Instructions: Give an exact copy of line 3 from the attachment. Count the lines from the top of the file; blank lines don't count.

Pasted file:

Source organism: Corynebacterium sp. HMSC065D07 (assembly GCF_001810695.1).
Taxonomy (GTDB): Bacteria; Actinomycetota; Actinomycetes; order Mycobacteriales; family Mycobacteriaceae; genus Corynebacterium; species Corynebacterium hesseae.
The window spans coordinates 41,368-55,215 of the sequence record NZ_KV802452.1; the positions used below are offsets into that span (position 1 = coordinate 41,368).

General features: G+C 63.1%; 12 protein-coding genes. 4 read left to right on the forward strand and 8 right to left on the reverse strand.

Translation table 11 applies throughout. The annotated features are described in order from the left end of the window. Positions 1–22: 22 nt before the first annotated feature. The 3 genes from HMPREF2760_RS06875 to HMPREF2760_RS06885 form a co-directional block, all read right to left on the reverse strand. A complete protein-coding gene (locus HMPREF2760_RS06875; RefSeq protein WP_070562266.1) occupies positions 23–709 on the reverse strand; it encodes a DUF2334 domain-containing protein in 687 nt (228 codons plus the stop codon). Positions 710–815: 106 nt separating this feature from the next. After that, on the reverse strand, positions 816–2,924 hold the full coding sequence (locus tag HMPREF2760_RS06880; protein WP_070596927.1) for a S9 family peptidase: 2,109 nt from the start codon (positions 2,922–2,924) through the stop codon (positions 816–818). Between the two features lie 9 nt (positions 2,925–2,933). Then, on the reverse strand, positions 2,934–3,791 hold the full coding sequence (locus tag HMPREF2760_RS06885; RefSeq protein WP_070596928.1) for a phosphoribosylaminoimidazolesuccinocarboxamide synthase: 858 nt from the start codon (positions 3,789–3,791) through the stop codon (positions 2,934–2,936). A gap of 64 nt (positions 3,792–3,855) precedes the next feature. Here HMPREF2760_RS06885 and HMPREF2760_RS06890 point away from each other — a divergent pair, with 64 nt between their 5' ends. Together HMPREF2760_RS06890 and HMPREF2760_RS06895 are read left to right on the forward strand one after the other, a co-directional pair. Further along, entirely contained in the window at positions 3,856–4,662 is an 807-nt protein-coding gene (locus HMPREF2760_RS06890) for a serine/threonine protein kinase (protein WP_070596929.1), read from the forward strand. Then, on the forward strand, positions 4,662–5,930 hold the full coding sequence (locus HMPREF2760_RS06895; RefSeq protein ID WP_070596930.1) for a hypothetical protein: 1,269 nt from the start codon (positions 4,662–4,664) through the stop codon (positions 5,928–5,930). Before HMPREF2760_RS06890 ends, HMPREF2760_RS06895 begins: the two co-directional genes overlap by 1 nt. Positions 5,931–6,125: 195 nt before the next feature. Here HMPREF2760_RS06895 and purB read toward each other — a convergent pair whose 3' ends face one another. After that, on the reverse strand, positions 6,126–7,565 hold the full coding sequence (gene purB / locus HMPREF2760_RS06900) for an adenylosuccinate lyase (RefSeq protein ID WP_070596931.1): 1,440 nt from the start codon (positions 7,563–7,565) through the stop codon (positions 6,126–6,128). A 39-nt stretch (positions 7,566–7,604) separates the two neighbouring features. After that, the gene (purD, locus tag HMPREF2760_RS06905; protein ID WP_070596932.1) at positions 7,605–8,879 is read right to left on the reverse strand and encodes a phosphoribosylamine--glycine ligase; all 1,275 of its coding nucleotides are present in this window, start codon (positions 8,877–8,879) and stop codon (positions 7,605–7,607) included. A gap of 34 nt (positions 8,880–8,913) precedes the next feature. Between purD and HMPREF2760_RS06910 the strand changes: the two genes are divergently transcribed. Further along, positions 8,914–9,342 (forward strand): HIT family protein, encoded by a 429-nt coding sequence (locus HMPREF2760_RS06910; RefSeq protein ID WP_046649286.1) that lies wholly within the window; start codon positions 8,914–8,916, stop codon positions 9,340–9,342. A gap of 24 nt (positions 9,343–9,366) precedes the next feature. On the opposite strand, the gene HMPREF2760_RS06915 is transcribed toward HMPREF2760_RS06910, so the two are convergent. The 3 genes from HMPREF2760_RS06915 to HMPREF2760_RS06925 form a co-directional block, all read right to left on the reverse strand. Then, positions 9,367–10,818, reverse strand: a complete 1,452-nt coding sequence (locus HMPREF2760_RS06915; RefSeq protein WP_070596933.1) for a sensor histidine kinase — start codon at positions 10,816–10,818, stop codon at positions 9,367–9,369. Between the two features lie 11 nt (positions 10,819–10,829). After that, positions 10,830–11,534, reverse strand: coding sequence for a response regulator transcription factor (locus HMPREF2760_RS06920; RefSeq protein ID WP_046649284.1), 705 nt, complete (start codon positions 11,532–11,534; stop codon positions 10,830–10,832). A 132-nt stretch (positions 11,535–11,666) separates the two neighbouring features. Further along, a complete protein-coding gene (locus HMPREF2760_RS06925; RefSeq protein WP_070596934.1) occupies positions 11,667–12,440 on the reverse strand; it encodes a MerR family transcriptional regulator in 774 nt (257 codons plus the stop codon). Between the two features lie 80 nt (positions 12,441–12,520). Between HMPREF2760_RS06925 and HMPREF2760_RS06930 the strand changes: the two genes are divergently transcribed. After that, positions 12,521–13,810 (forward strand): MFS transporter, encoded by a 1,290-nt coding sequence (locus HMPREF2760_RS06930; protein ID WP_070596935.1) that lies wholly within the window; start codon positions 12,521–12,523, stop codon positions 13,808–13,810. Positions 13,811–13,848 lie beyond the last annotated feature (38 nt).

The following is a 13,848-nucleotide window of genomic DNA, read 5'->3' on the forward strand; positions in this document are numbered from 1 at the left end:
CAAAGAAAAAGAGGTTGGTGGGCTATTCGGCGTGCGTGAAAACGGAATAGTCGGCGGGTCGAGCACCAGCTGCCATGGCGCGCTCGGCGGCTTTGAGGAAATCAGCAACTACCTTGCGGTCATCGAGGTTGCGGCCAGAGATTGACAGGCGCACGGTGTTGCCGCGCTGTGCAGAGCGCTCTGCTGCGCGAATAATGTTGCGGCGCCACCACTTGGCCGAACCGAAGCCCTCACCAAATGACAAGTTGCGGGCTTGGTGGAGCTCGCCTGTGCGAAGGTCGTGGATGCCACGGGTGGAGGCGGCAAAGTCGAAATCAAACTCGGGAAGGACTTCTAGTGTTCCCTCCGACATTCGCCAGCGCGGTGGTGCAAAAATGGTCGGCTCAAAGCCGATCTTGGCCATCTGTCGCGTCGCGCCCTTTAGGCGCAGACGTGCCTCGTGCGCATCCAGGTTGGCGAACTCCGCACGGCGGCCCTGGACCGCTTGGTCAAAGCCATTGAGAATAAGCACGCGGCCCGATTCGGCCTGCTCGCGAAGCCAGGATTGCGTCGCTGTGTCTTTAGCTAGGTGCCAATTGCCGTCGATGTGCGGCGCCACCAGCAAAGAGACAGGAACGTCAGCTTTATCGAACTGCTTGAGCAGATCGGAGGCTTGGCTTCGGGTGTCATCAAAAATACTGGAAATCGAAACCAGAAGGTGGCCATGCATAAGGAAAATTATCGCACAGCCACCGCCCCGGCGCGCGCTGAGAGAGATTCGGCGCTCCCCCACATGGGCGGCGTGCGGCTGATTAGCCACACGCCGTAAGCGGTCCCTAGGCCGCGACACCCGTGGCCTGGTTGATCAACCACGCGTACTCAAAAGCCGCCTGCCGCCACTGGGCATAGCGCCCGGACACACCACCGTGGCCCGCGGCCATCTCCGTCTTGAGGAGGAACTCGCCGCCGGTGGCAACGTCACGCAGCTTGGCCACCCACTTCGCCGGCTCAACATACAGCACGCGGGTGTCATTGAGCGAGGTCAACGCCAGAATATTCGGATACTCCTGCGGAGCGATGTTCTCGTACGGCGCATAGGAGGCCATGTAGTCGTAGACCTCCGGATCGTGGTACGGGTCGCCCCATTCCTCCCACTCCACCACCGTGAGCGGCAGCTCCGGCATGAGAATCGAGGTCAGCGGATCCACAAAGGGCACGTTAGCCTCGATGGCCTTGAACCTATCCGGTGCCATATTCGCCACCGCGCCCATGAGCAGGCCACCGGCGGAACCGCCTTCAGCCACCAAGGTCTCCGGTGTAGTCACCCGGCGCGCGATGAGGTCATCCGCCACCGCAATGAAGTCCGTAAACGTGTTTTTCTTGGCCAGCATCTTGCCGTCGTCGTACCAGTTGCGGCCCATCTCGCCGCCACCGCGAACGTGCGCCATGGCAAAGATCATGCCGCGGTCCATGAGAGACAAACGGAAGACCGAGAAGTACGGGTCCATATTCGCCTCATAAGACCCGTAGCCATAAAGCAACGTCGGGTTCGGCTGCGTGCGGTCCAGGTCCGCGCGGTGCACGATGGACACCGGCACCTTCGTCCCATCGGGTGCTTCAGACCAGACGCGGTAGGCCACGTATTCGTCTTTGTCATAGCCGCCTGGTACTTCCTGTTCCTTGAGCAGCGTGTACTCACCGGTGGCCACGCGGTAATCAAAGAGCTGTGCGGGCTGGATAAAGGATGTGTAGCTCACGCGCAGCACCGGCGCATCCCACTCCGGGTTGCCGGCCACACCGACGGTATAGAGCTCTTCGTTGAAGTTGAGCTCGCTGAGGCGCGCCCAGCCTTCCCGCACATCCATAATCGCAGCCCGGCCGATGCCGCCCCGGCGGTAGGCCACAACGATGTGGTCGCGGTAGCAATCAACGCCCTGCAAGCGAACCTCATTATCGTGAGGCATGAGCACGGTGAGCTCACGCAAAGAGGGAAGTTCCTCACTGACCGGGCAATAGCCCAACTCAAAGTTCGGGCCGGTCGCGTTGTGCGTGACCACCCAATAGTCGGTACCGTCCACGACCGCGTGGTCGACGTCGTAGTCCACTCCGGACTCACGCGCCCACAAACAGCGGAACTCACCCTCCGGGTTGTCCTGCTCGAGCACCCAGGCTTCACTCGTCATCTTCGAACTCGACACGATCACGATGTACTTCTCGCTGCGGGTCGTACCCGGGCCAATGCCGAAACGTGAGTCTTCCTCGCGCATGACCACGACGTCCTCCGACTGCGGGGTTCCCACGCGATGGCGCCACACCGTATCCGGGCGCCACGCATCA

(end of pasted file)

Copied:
The window spans coordinates 41,368-55,215 of the sequence record NZ_KV802452.1; the positions used below are offsets into that span (position 1 = coordinate 41,368).